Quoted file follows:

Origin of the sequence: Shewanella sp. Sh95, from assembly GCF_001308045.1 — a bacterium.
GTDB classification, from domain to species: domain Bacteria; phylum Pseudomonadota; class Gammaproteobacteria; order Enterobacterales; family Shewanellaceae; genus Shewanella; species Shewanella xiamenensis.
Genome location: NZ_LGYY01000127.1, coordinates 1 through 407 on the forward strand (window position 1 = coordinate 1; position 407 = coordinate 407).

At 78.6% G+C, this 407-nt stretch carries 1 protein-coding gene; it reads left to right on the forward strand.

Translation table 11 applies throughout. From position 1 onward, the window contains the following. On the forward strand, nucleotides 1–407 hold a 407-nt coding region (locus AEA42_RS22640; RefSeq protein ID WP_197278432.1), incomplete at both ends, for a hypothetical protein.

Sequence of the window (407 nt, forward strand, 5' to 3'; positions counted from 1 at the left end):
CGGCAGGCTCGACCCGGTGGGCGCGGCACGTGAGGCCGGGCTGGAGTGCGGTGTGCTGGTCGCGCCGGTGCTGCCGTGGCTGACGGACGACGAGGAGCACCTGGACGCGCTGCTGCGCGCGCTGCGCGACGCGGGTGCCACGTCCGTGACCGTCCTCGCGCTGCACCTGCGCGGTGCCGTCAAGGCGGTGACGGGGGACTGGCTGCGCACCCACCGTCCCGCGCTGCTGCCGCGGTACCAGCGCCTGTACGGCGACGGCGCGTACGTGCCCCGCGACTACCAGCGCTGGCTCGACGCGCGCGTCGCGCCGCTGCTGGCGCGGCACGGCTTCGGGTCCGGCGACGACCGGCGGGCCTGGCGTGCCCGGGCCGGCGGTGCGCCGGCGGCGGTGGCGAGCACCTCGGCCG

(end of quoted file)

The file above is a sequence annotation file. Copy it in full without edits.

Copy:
Origin of the sequence: Shewanella sp. Sh95, from assembly GCF_001308045.1 — a bacterium.
GTDB classification, from domain to species: domain Bacteria; phylum Pseudomonadota; class Gammaproteobacteria; order Enterobacterales; family Shewanellaceae; genus Shewanella; species Shewanella xiamenensis.
Genome location: NZ_LGYY01000127.1, coordinates 1 through 407 on the forward strand (window position 1 = coordinate 1; position 407 = coordinate 407).

At 78.6% G+C, this 407-nt stretch carries 1 protein-coding gene; it reads left to right on the forward strand.

Translation table 11 applies throughout. From position 1 onward, the window contains the following. On the forward strand, nucleotides 1–407 hold a 407-nt coding region (locus AEA42_RS22640; RefSeq protein ID WP_197278432.1), incomplete at both ends, for a hypothetical protein.

Sequence of the window (407 nt, forward strand, 5' to 3'; positions counted from 1 at the left end):
CGGCAGGCTCGACCCGGTGGGCGCGGCACGTGAGGCCGGGCTGGAGTGCGGTGTGCTGGTCGCGCCGGTGCTGCCGTGGCTGACGGACGACGAGGAGCACCTGGACGCGCTGCTGCGCGCGCTGCGCGACGCGGGTGCCACGTCCGTGACCGTCCTCGCGCTGCACCTGCGCGGTGCCGTCAAGGCGGTGACGGGGGACTGGCTGCGCACCCACCGTCCCGCGCTGCTGCCGCGGTACCAGCGCCTGTACGGCGACGGCGCGTACGTGCCCCGCGACTACCAGCGCTGGCTCGACGCGCGCGTCGCGCCGCTGCTGGCGCGGCACGGCTTCGGGTCCGGCGACGACCGGCGGGCCTGGCGTGCCCGGGCCGGCGGTGCGCCGGCGGCGGTGGCGAGCACCTCGGCCG